Executive Director (Australia) & Political Director (Ireland)
Equality Campaign in Australia & Yes Equality
Tiernan Brady is one of the most prominent and successful international LGBTI rights and equality campaigners in the world today. He has been integral in delivering marriage equality in Ireland and Australia, the only two countries in the world to do so by public vote. Brady has designed a campaign approach to LGBTI equality that focusses on equality being about social peace and cohesion. This approach is built on the principle that real victory for LGBTI people was not about defeating others, but persuading them. This means how we campaign for equality is just as important as why we campaign. He believes polarising campaigns do not create the real change that LGBTI people need even when they win. While it may change the law it will also damage the social fabric and the daily lives of LGBTI people in its wake. The approach was to be respectful and positive, avoiding angry debates with the activists from the opponents of equality.
His work in Australia and Ireland on LGBTI equality and his experience working in Irish politics give him a unique insight into how to make change happen.
Tiernan was the Executive Director of the Equality Campaign in Australia, the successful national campaign for Australian Marriage Equality. He led the building of the new national organisation from its inception through to the public vote. The Equality Campaign built a network of over 1,400 support organisations including businesses, unions, LGBTI groups, ethnic community organisations, religious groups and political parties. In November 2017 the campaign successfully won marriage equality in the public vote with over 7 millions votes in favour representing 62% of the vote, a majority in every State and Territory and in 90% of parliamentary electorates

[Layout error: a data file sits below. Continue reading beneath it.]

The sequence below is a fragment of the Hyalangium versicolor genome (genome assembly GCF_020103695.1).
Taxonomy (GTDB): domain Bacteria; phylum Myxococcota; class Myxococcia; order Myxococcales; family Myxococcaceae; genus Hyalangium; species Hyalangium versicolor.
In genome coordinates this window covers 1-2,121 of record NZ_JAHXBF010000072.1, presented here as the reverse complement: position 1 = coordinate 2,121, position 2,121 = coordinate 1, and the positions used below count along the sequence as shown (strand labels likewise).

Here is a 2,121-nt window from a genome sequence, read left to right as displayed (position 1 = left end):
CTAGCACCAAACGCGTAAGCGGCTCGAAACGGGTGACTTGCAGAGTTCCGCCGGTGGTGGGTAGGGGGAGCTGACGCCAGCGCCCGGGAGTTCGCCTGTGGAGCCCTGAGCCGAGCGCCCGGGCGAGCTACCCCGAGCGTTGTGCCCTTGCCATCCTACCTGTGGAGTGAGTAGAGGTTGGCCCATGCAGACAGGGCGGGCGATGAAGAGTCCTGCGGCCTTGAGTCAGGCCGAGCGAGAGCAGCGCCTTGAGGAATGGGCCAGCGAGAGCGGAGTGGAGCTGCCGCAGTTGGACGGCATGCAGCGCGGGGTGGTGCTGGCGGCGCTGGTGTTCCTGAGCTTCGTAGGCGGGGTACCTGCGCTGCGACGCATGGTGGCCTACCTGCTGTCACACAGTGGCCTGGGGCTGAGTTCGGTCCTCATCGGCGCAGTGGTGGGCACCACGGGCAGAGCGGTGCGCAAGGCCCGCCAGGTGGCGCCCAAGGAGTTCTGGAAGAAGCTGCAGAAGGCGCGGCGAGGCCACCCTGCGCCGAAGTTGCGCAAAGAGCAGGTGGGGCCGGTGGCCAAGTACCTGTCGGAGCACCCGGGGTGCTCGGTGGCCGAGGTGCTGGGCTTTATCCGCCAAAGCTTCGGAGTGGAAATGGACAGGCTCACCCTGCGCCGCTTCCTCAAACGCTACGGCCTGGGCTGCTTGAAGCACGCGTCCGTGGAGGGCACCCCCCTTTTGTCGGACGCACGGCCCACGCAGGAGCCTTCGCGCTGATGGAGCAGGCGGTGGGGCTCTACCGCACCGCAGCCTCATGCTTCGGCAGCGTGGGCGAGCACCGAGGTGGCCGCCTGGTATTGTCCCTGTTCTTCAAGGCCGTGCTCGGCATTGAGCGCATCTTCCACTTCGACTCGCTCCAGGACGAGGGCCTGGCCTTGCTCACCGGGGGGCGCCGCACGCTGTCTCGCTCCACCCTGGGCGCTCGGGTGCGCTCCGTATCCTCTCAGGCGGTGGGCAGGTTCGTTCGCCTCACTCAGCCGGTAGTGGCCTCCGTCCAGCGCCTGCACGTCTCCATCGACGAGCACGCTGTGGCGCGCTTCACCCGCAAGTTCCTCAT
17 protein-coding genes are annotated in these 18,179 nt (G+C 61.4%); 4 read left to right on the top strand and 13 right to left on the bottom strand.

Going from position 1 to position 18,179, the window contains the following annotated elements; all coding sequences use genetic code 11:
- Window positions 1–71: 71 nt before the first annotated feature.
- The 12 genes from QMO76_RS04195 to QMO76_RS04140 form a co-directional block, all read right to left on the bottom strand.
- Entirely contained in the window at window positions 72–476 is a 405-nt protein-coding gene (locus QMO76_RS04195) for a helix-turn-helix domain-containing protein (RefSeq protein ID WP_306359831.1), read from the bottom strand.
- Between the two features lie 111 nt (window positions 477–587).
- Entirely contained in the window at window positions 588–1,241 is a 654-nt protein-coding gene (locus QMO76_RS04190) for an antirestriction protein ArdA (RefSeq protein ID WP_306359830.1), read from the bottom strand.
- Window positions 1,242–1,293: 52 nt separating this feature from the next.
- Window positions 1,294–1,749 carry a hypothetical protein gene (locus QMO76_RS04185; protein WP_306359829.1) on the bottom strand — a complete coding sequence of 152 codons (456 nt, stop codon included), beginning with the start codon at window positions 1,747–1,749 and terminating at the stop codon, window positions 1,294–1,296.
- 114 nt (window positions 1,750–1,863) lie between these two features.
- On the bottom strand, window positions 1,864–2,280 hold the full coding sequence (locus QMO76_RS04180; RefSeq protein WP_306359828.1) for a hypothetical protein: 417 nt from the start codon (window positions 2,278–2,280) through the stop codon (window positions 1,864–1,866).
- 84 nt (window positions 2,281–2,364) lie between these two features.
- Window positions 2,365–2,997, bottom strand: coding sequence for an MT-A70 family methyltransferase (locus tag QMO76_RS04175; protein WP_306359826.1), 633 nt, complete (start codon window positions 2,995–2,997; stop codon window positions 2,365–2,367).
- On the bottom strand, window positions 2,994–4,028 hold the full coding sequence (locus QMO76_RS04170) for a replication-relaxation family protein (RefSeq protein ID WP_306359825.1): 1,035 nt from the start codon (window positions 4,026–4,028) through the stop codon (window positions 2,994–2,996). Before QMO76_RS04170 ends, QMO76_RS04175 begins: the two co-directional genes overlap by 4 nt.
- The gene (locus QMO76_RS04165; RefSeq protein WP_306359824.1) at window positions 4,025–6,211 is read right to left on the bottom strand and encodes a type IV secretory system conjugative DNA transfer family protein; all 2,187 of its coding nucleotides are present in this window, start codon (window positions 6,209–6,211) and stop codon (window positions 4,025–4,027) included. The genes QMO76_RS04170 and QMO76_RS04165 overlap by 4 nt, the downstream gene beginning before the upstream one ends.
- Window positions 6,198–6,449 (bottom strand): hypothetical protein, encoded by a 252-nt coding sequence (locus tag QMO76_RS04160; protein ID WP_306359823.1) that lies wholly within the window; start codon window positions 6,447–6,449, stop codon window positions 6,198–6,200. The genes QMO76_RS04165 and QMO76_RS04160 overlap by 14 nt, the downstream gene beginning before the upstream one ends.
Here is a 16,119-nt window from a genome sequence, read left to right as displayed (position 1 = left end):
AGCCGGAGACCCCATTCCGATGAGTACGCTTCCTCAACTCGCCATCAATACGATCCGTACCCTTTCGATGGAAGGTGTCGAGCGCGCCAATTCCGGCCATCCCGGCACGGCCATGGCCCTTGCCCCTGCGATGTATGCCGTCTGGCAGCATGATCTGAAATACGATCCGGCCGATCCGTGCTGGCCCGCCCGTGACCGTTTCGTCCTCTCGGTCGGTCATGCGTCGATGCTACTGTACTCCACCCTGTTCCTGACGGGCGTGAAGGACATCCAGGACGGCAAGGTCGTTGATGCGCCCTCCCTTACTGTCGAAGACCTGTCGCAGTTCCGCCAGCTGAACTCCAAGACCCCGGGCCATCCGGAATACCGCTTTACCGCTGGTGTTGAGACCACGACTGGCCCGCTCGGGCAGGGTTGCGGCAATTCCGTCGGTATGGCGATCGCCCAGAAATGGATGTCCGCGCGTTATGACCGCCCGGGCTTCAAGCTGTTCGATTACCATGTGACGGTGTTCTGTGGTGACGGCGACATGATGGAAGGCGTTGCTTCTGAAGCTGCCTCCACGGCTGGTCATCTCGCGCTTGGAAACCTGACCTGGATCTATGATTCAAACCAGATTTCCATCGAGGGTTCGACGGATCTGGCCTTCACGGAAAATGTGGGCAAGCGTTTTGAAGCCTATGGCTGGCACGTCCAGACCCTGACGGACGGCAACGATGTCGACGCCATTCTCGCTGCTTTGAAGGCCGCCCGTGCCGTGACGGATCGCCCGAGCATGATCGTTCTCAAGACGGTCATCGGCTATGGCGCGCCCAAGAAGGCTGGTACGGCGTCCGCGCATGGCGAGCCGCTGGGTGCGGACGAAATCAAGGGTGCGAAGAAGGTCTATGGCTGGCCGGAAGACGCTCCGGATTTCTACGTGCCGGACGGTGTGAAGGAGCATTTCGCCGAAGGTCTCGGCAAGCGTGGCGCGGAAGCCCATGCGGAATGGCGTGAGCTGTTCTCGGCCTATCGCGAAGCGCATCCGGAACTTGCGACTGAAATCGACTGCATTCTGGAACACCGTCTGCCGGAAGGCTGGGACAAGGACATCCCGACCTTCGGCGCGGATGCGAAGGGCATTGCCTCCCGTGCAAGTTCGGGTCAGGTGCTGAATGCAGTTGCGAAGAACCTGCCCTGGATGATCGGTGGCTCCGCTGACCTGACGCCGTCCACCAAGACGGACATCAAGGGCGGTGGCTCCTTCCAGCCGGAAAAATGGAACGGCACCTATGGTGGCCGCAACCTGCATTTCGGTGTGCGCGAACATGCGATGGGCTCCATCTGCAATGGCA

Tiernan was the Political Director of Yes Equality, the Irish campaign for marriage equality. Ireland became the ﬁrst country in the world to introduce marriage equality for LGBTI people by a public vote. He designed and implemented the political strategy during the Irish referendum. He worked closely with political parties and leaders from across the political spectrum to maximise their impact in the referendum and develop and coordinate tactics and messaging. This strategy delivered the support of all the political parties during the referendum which passed with 62% of the vote and a majority in 43 or the 44 electoral constituencies in Ireland.
In advance of the referendum, he represented marriage equality advocates at the Irish constitutional convention and opened for the yes case to the delegates. He also led Ireland’s most successful register to vote drive with over 20,000 new voters enrolled in advance of the public vote.
Tiernan was the policy oﬃcer for GLEN - The Gay and Lesbian Equality Network, Ireland’s leading LGBTI organisation. In that role he devised and implemented the political strategy that built cross party support for civil partnership, focussing on making sure that equality did not become a party political issue but rather one with the broadest possible political consensus. The result was a bill which passed the Dail (Irish parliament) with no votes against and passed the Senate with only 4 votes against.
Ireland – HIV Prevention Tiernan led the Irish GLEN work on HIV prevention, addressing HIV stigma and improving sexual health outcomes for LGBTI people. He designed and launched Ireland’s ﬁrst community based rapid HIV testing program, the KnowNow project. The KnowNow project became the most successful program of its kind in Europe. He served on the National AIDS Strategy Committee and co-wrote the 2015 national sexual health strategy.
Mayor After ﬁnishing university Tiernan was elected Mayor of his home town of Bundoran, County Donegal in Ireland in 1999. He served in local government until 2008.
Director of Organisation for Tanaiste (Deputy Prime Minister) and Pat the Cope Gallagher Ceann Comhairle (Speaker of the Irish parliament) Tiernan ran the election campaigns of both Gallagher and Coughlan. During his time as Director the party vote of the candidates rose from 38% to 52% and doubled the seat representation in the electorate.